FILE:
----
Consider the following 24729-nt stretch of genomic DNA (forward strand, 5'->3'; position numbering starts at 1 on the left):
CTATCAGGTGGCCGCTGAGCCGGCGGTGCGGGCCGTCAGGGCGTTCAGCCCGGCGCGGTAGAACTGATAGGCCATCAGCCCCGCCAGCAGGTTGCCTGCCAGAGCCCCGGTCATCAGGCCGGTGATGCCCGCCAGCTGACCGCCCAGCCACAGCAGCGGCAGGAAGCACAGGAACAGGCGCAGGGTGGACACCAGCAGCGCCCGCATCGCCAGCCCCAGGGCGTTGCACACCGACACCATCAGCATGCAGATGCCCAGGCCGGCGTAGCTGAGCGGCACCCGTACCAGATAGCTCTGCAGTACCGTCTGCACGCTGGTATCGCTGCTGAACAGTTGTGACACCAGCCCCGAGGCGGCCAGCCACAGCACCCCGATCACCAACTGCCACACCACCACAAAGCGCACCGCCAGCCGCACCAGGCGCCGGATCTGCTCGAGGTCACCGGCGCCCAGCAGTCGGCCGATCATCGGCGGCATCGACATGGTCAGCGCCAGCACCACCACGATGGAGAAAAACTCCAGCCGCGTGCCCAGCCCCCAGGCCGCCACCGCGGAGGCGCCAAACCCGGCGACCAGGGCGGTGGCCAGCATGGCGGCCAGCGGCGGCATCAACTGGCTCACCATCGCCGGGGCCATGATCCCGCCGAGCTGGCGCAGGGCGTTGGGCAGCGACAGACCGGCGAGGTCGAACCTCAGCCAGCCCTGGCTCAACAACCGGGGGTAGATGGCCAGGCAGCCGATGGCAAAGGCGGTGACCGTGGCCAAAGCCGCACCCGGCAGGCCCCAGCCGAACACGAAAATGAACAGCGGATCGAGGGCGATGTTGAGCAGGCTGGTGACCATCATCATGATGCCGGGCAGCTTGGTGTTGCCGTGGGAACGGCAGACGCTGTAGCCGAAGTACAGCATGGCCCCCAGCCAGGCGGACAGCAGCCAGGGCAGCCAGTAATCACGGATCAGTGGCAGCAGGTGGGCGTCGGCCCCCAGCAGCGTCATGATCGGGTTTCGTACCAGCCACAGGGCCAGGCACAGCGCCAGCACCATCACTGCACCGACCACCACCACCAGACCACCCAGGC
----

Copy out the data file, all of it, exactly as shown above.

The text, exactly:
Consider the following 24729-nt stretch of genomic DNA (forward strand, 5'->3'; position numbering starts at 1 on the left):
CTATCAGGTGGCCGCTGAGCCGGCGGTGCGGGCCGTCAGGGCGTTCAGCCCGGCGCGGTAGAACTGATAGGCCATCAGCCCCGCCAGCAGGTTGCCTGCCAGAGCCCCGGTCATCAGGCCGGTGATGCCCGCCAGCTGACCGCCCAGCCACAGCAGCGGCAGGAAGCACAGGAACAGGCGCAGGGTGGACACCAGCAGCGCCCGCATCGCCAGCCCCAGGGCGTTGCACACCGACACCATCAGCATGCAGATGCCCAGGCCGGCGTAGCTGAGCGGCACCCGTACCAGATAGCTCTGCAGTACCGTCTGCACGCTGGTATCGCTGCTGAACAGTTGTGACACCAGCCCCGAGGCGGCCAGCCACAGCACCCCGATCACCAACTGCCACACCACCACAAAGCGCACCGCCAGCCGCACCAGGCGCCGGATCTGCTCGAGGTCACCGGCGCCCAGCAGTCGGCCGATCATCGGCGGCATCGACATGGTCAGCGCCAGCACCACCACGATGGAGAAAAACTCCAGCCGCGTGCCCAGCCCCCAGGCCGCCACCGCGGAGGCGCCAAACCCGGCGACCAGGGCGGTGGCCAGCATGGCGGCCAGCGGCGGCATCAACTGGCTCACCATCGCCGGGGCCATGATCCCGCCGAGCTGGCGCAGGGCGTTGGGCAGCGACAGACCGGCGAGGTCGAACCTCAGCCAGCCCTGGCTCAACAACCGGGGGTAGATGGCCAGGCAGCCGATGGCAAAGGCGGTGACCGTGGCCAAAGCCGCACCCGGCAGGCCCCAGCCGAACACGAAAATGAACAGCGGATCGAGGGCGATGTTGAGCAGGCTGGTGACCATCATCATGATGCCGGGCAGCTTGGTGTTGCCGTGGGAACGGCAGACGCTGTAGCCGAAGTACAGCATGGCCCCCAGCCAGGCGGACAGCAGCCAGGGCAGCCAGTAATCACGGATCAGTGGCAGCAGGTGGGCGTCGGCCCCCAGCAGCGTCATGATCGGGTTTCGTACCAGCCACAGGGCCAGGCACAGCGCCAGCACCATCACTGCACCGACCACCACCACCAGACCACCCAGGC